4. Key recommendations
The following recommendations are intended to enhance the positive impact for these changes, and reduce any potential negative impacts.
4.1 NHS Boards and service providers should make it clear that all complaints are welcome and will be used to inform continuous improvements to services. They should make information about how to make a complaint or give feedback freely available in public / inpatient areas, and should provide evidence of how they are using the information provided to improve services in the feedback and complaints reporting required by the Patient Rights Act and associated legislation.
4.2 Information about the NHS model Complaints Handling Procedure should be clearly presented in ways that support people’s health literacy needs. Public-facing documents, in particular, should be written in plain English and made available as required in a range of languages and formats.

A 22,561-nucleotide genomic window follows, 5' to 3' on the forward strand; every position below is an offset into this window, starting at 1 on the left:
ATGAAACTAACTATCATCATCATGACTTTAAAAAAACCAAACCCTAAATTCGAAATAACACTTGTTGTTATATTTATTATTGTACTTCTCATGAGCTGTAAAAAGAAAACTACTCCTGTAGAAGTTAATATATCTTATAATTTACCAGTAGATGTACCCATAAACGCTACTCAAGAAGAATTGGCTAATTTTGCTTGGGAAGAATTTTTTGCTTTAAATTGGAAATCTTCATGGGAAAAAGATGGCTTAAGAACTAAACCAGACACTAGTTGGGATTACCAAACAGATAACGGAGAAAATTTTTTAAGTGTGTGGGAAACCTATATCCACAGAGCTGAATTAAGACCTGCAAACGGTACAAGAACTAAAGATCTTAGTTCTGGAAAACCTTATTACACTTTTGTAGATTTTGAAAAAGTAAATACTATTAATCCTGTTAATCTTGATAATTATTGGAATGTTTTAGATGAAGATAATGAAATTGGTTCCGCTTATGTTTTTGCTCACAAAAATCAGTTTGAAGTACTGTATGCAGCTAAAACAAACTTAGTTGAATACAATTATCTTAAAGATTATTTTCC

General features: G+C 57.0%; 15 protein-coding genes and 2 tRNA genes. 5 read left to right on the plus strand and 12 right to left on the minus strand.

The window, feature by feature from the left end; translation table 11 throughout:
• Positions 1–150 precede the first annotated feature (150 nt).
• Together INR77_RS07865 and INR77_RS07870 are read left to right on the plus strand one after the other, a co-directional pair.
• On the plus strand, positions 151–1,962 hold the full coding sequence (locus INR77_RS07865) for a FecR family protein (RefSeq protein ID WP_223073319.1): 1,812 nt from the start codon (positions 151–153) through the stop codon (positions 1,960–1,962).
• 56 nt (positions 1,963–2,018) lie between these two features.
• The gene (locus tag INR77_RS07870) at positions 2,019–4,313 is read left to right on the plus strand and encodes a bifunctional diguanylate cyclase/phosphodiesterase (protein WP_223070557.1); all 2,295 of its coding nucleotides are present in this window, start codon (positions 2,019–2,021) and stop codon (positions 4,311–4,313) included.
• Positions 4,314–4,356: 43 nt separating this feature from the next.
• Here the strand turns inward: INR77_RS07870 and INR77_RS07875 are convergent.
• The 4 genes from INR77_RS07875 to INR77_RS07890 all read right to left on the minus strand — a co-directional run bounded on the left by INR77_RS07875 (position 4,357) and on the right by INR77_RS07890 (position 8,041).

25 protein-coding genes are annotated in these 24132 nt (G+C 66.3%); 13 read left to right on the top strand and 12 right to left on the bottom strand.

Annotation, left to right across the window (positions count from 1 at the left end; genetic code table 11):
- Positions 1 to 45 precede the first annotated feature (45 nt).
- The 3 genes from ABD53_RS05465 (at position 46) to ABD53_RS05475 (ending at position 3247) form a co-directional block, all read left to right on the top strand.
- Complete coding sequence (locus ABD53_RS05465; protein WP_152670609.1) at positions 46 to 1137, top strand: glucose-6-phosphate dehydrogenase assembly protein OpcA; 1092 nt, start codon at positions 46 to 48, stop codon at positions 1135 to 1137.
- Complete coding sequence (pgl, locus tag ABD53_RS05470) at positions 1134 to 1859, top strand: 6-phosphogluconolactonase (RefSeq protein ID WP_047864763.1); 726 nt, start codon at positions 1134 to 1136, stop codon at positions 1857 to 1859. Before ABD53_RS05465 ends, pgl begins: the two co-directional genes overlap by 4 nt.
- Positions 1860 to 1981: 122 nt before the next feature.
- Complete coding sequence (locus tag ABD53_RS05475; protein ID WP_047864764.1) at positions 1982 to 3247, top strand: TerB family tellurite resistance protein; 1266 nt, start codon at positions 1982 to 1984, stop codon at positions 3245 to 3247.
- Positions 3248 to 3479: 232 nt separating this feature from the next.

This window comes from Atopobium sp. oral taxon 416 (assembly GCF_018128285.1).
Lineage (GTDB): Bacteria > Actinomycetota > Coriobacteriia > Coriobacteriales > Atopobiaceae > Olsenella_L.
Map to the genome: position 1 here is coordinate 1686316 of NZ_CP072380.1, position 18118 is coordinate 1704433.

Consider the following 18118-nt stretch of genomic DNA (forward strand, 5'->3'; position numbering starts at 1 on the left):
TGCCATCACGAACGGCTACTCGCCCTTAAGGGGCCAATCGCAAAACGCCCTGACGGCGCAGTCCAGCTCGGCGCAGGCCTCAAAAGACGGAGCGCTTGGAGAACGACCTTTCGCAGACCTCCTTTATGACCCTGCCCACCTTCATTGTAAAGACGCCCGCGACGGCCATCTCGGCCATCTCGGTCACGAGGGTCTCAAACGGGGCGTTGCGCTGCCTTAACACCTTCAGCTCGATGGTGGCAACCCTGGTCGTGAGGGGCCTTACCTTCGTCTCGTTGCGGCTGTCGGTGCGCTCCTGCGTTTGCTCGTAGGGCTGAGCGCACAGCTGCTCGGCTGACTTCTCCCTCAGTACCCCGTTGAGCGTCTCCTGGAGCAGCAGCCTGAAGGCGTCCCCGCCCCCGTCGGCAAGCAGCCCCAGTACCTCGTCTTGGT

4.3 Staff involved in responding to complaints should have access to training on how to conduct an early conversation with the person making a complaint, to establish what matters to them and the outcome they would like to see from their complaint. Staff should be supported to understand how they can make a meaningful apology, where appropriate. Staff involved in investigating complaints should, additionally, have access to accessible information training.
4.4 NHS Boards should support staff to recognise where the person making a complaint may need additional support, and to make appropriate links where necessary with organisations providing advice and support, including independent advocacy.
4.5 Children’s rights could be adversely affected if the complaints process is not followed correctly. NHS Boards should provide clear guidance to staff about issues of consent as they relate to children.
4.6 Younger people, in particular, may wish to contact services via social media. NHS Boards should test the use of social media to gather feedback and complaints.
4.7 The changes to the procedure bring opportunities to resolve a significant proportion of prisoner complaints at the early resolution stage. Boards should explore the potential for testing innovative approaches to early resolution in prison settings, building on the work already underway in some Board areas.
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